Climate Change

Climate change 
A change in the state of the climate that can be identified (e.g. using statistical tests) by changes in the mean and/or the variability of its properties that persist for an extended period, typically decades or longer (1).

Climate variability
The variations in the mean state and other statistics (e.g., standard deviations, the occurrence of extremes) of the climate on all spatial and temporal scales beyond that of individual weather events. Examples of climate variability include interannual El Niño and La Niña events that occur every two to seven years and influence weather patterns over vast regions of the globe (1).

Climate change is anticipated to have profound effects in the Hawaiian Islands. Key indicators of the changing climate include rising carbon dioxide in the atmosphere, rising air and sea temperatures, rising sea levels and upper-ocean heat content, changing ocean chemistry and increasing ocean acidity, changing rainfall patterns, decreasing base flow in streams, changing wind and wave patterns, changing extremes, and changing habitats and species distributions. This is shown below in Figure 1:


Figure 1: Indicators of climate change in the Pacific Islands region (2)


Atmospheric concentrations of carbon dioxide and other greenhouse gases, including methane and nitrous oxide, are increasing due to human activity. Hawaii’s Mauna Loa Observatory is one of the world’s leading scientific stations for monitoring the atmosphere. For more than fifty years, beginning with atmospheric chemist Charles Keeling’s readings of carbon dioxide levels in the atmosphere, the Mauna Loa Observatory has provided climate scientists a continuous record of the atmosphere’s increasing concentration of carbon dioxide—and sparked the international debate over global warming. The Keeling Curve is a measurement of the concentration of carbon dioxide in the atmosphere made atop Hawaii’s Mauna Loa since 1958 (3). It is the longest-running such measurement in the world. Live readings can be accessed via the Scripps Institution of Oceanography.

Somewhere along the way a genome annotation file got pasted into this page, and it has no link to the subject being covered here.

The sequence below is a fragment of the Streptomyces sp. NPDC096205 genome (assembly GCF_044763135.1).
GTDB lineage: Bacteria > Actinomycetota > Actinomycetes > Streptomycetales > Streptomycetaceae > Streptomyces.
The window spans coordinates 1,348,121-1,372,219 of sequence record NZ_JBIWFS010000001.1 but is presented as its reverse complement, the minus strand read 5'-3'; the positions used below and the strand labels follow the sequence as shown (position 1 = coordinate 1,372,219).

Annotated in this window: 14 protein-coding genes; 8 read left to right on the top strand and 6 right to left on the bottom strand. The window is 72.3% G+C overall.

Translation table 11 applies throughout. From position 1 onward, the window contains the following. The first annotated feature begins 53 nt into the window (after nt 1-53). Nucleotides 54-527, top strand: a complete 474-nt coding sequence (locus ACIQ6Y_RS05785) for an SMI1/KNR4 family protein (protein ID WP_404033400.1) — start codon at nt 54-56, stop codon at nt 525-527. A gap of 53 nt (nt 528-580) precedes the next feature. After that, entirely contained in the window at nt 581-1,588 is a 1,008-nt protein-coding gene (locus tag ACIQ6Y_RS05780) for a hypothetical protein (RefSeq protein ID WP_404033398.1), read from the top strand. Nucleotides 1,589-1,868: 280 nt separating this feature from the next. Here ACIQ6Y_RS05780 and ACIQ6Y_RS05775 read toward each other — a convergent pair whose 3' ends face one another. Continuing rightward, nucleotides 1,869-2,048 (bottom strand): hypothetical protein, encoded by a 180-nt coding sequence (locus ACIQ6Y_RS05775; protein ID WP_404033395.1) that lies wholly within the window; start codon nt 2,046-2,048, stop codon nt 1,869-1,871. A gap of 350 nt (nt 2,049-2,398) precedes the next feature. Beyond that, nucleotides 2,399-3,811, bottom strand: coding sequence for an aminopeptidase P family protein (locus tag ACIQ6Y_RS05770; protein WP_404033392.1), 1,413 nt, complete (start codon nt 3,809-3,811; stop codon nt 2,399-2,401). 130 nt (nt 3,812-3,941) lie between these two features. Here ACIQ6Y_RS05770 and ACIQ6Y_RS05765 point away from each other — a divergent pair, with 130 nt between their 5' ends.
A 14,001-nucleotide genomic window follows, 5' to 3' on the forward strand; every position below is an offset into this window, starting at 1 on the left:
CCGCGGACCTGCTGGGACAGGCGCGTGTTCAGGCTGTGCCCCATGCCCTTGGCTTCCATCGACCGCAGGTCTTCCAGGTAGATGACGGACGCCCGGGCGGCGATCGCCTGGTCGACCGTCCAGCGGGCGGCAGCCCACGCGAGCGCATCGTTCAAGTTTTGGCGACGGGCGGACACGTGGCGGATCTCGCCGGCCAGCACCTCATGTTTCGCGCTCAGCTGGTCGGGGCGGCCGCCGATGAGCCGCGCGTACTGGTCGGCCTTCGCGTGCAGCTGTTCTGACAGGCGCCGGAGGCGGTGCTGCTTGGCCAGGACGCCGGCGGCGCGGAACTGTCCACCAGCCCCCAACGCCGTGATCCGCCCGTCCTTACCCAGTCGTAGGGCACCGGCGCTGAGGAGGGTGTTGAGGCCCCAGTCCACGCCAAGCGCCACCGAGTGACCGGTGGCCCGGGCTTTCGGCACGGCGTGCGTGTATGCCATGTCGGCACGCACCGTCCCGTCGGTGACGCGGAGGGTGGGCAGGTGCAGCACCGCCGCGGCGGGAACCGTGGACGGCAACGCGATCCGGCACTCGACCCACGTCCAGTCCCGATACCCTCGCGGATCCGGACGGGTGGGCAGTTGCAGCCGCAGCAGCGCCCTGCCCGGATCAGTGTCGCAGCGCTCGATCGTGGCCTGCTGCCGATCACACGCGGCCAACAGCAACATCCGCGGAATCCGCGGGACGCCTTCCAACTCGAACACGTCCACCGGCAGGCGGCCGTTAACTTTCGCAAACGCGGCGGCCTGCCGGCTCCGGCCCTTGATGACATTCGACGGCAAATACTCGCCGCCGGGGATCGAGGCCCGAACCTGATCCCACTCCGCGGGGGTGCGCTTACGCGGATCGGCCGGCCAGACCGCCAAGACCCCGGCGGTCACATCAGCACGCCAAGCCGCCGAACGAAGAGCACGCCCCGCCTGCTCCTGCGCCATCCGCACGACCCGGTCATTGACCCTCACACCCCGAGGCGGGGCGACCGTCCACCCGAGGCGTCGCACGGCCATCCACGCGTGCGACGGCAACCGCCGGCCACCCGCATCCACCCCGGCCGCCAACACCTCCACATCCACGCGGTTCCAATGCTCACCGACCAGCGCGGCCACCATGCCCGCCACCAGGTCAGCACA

1. IPCC, IPCC Fourth Assessment Report: Climate Change 2007: Working Group II: Impacts, Adaptation and Vulnerability. 2007.
  2. Keener, V.W., Marra, J. J., Finucane, M. L., Spooner, D., & Smith, M. H. (Eds.). Climate Change and Pacific Islands: Indicators and Impacts. Report for The 2012 Pacific Islands Regional Climate Assessment. 2012: Washington, DC.
  3. Scripps Institution of Oceanography. The Keeling Curve. 2015.